Vladimir Nabokov

NABOKV-L post 0008876, Fri, 7 Nov 2003 12:14:02 -0800

Fw: pynchon-l-digest V2 #3642 Pale Fire
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From: "pynchon-l-digest" <owner-pynchon-l-digest@waste.org>
To: <pynchon-l-digest@waste.org>
Sent: Friday, November 07, 2003 9:51 AM
Subject: pynchon-l-digest V2 #3642

> pynchon-l-digest Friday, November 7 2003 Volume 02 : Number
> NPPF--commentary--615--two tongues
> NPPF--commentary--619--tuber's eye
> Re: NPPF--commentary--615--two tongues

> NPPF--commentary--627--The great Starover Blue
> NP: Exclusive Joseph Wilson Interview
> NPPF--commentary--629--The fate of beasts
> NPPF--commentary--662--Who rides so late in the night and the windTr
> NPPF--commentary--671-672--The Untamed Seahorse

> NPPF--commentary--678--into French
> NPPF--commentary--680--Lolita
> NPPF--commentary--681--gloomy Russians spied
> NPPF--commentary--682--Lang

> ------------------------------
> Date: 07 Nov 2003 10:17:18 -0500
> From: Paul Mackin <paul.mackin@verizon.net>
> Subject: NPPF--commentary--615--two tongues
> About all I notice here is that the English-Russian combination is the
> only one mentioned more than once and that "American and European" is
> not a combination of languages. One's most immediate thought might be
> that K is, like Nabokov, a Russian and European living in America and
> writing in English. Good a guess as any I think.
> ------------------------------
> Date: 07 Nov 2003 10:19:49 -0500
> From: Paul Mackin <paul.mackin@verizon.net>
> Subject: NPPF--commentary--619--tuber's eye
> Line 502 we recall explained "the grand potato" pun. (le grand
> peut-etre) The possibility of survival after death. (the big perhaps)
> Potatoes are tubers with eyes that sprout. Probably everyone knows this
> but to grow potatoes you cut one that's ready to sprout into pieces,
> each piece with an eye, and bury them a little below the ground.
> In other words, as a possible alternative to "le grand neant" (the big
> nothingness) following death, there could be some kind of regeneration
> and afterlife.
> Is there more here?
> ------------------------------
> ------------------------------
> Date: Fri, 07 Nov 2003 15:43:16 +0000
> From: "Ghetta Life" <ghetta_outta@hotmail.com>
> Subject: Re: NPPF--commentary--615--two tongues
> >From: Paul Mackin <paul.mackin@verizon.net>
> >About all I notice here is that the English-Russian combination is the
> >one mentioned more than once and that "American and European" is not a
> >combination of languages. One's most immediate thought might be that K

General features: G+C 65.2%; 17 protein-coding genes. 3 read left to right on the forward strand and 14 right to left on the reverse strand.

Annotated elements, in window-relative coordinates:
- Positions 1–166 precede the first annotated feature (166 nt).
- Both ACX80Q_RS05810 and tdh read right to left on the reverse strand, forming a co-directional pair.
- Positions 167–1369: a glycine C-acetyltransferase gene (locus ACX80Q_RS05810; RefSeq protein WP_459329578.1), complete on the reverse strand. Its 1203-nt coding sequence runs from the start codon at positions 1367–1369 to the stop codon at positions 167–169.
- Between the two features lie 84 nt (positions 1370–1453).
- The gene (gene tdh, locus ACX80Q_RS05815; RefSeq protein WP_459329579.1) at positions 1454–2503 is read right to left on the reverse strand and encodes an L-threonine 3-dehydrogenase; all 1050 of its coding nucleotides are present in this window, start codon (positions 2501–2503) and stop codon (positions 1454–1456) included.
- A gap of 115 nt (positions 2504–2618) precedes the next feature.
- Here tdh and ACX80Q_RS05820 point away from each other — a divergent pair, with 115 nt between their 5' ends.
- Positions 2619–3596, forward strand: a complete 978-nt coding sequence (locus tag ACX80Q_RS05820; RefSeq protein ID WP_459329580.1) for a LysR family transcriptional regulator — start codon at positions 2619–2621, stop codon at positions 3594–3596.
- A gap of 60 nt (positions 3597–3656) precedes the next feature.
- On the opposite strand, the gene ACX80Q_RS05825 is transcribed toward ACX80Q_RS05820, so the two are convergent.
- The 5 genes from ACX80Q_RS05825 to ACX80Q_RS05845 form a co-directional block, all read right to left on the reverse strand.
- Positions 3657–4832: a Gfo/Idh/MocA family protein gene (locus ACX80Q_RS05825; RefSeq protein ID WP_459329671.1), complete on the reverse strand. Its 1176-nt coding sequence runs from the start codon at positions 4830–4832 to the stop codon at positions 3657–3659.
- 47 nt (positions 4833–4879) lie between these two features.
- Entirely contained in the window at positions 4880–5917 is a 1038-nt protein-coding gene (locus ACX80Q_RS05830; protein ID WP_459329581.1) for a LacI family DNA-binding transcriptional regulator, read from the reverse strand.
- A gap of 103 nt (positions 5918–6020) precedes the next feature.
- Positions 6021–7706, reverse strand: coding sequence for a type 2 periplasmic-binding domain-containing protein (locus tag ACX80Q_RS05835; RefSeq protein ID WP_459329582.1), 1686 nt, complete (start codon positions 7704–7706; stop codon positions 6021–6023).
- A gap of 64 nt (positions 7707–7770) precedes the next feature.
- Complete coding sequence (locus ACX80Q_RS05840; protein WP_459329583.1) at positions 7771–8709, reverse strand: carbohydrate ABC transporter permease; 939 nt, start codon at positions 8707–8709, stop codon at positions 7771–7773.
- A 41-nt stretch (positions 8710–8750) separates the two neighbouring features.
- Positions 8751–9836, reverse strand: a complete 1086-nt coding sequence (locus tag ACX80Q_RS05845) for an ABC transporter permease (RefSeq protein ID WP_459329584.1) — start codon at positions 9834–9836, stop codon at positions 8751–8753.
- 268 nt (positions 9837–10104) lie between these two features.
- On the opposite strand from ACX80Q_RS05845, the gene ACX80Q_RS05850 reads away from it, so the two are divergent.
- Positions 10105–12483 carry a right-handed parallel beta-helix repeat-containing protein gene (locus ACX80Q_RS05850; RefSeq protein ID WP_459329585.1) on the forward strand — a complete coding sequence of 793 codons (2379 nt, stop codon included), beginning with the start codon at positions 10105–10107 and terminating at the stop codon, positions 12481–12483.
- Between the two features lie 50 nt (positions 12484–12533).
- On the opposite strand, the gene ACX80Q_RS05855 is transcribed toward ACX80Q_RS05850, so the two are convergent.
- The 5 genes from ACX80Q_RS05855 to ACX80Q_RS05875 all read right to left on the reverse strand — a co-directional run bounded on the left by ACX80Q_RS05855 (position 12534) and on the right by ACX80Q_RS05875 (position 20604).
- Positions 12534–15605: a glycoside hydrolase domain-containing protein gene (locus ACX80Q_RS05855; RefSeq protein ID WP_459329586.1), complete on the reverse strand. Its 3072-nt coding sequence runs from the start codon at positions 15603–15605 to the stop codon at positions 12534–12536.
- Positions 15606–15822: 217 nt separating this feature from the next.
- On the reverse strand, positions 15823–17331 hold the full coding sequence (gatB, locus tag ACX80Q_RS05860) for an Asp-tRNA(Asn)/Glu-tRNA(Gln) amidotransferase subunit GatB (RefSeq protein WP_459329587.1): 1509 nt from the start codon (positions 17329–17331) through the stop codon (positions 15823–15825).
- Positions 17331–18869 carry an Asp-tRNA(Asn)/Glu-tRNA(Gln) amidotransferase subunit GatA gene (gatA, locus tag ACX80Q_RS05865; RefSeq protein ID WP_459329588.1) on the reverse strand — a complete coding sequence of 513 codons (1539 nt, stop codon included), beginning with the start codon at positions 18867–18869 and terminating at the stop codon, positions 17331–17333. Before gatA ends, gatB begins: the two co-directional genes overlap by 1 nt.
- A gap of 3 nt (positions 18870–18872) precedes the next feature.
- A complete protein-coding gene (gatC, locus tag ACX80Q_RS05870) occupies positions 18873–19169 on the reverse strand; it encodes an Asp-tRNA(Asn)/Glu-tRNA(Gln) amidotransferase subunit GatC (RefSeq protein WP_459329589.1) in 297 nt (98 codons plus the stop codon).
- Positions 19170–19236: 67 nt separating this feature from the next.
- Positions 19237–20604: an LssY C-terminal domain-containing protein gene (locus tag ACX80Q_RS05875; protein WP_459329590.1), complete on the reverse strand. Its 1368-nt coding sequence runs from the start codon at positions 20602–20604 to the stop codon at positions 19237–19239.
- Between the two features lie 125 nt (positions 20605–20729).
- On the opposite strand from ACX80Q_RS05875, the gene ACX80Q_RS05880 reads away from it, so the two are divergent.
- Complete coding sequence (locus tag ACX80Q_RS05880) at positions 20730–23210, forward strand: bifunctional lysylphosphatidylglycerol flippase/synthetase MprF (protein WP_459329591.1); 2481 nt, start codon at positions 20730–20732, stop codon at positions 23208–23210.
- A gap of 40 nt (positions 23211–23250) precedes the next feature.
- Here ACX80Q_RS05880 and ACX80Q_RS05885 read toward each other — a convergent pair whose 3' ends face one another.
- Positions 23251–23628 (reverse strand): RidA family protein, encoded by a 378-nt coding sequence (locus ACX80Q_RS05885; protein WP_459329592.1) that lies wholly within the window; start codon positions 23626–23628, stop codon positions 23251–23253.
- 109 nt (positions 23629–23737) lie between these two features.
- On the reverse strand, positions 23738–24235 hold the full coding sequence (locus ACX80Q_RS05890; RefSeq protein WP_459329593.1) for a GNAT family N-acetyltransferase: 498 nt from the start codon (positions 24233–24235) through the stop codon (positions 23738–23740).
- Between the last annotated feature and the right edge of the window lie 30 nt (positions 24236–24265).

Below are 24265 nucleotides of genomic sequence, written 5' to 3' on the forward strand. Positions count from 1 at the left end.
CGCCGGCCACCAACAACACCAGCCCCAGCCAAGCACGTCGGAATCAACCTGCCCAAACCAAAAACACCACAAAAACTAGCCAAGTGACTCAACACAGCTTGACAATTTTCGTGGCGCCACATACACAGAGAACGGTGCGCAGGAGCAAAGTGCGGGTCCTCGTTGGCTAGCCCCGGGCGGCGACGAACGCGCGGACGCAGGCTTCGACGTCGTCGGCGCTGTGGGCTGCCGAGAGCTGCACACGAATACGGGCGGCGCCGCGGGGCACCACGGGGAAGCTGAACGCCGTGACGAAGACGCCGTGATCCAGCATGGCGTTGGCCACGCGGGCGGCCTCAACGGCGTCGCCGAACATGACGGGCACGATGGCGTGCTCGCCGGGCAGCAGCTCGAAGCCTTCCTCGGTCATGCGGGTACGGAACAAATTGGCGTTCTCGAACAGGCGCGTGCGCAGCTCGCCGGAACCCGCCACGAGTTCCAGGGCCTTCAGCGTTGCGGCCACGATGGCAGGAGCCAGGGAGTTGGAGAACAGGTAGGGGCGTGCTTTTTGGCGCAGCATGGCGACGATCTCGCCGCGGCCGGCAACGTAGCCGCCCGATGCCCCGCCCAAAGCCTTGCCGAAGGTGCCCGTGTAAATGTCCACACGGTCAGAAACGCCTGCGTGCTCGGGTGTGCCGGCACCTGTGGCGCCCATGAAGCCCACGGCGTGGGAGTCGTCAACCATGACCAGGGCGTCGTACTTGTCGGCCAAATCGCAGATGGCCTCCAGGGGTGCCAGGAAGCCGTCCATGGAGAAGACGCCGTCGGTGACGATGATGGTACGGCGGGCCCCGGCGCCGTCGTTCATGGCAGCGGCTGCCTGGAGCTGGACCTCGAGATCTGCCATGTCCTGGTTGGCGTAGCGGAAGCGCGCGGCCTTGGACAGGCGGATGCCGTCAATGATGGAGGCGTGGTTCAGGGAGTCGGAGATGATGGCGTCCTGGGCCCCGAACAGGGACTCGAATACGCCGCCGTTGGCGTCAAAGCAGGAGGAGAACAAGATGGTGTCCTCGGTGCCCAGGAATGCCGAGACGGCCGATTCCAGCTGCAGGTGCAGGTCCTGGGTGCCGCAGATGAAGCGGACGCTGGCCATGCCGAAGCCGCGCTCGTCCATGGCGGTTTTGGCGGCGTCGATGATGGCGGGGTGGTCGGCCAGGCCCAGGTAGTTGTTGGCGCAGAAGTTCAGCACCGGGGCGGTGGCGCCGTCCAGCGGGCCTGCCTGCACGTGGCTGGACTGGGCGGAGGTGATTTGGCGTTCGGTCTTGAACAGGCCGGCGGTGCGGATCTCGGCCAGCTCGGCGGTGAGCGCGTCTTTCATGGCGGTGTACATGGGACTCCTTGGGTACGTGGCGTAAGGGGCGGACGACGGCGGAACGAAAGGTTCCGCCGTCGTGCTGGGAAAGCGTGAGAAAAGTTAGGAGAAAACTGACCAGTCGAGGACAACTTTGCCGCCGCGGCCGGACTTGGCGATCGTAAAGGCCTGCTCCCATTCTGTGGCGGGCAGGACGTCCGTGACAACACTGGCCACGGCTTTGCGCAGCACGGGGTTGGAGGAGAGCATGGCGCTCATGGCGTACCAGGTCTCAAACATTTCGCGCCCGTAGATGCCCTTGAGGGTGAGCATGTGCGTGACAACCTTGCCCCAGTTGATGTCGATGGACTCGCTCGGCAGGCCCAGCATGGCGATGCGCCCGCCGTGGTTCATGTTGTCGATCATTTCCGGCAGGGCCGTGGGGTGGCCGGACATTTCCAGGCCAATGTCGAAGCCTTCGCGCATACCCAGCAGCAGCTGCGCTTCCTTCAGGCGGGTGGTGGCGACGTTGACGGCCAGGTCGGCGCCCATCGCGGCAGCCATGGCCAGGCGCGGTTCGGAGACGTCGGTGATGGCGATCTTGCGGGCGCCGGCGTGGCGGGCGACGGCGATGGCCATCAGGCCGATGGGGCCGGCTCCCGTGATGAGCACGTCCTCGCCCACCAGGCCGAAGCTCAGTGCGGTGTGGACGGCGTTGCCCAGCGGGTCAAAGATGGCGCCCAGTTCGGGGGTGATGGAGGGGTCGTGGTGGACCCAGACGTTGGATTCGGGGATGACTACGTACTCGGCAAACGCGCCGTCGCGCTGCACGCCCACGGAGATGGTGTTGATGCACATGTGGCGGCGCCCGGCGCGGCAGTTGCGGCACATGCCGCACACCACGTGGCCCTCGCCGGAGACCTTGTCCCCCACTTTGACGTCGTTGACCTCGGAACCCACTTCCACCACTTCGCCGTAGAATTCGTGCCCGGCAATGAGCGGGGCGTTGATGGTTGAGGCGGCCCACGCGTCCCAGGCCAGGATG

> >like Nabokov, a Russian and European living in America and writing in
> >English. Good a guess as any I think.
> Kinbote thinks the "two tongues" refers to language, but I can't see why
> Shade would make this reference. It seems to me that two tongues evokes a
> sinister image, like a forked tongue of a serpent, one fork for invading
> each lung. Very sexual overtones in this image too.
> Ghetta
> _________________________________________________________________
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> ------------------------------
> Date: Fri, 7 Nov 2003 07:51:34 -0800
> From: "Glenn Scheper" <glenn_scheper@earthlink.net>
> Subject: RE: VLVL2 (9): Whew!!
> > Unfortunately, my computer got so clogged with pop-ups and
> > labyrinthian side-sites that it crashed on me.
> You need to try my SURF for such things. It only ever brings back HTML
> pages, nicely wrapped as mostly text with only the offpage anchors,
> and never goes back for graphics, and runs no scripts, etc. It also
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> Surf 1.7 - This is my favorite tool for Internet text discovery.
> I go into a clean directory, and say "surf -q topic", and after a
> little while, I have lots of HTML files full of text from web pages
> that mention topic. I read them in Brief, Notepad or double-click
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> Executable:
> http://home.earthlink.net/~glenn_scheper/surf17.exe
> Source Code:
> http://home.earthlink.net/~glenn_scheper/surf17.cpp
> Yours truly,
> Glenn Scheper
> http://home.earthlink.net/~glenn_scheper/
> glenn_scheper + at + earthlink.net
> Copyleft(!) Forward freely.
> ------------------------------
> Date: 07 Nov 2003 10:58:19 -0500
> From: Paul Mackin <paul.mackin@verizon.net>
> Subject: NPPF--commentary--627--The great Starover Blue
> Starover Blue was characterized earlier in the poem as "college
> astronomer."
> It's so like K to relate his chagrin at not getting more of the Zembla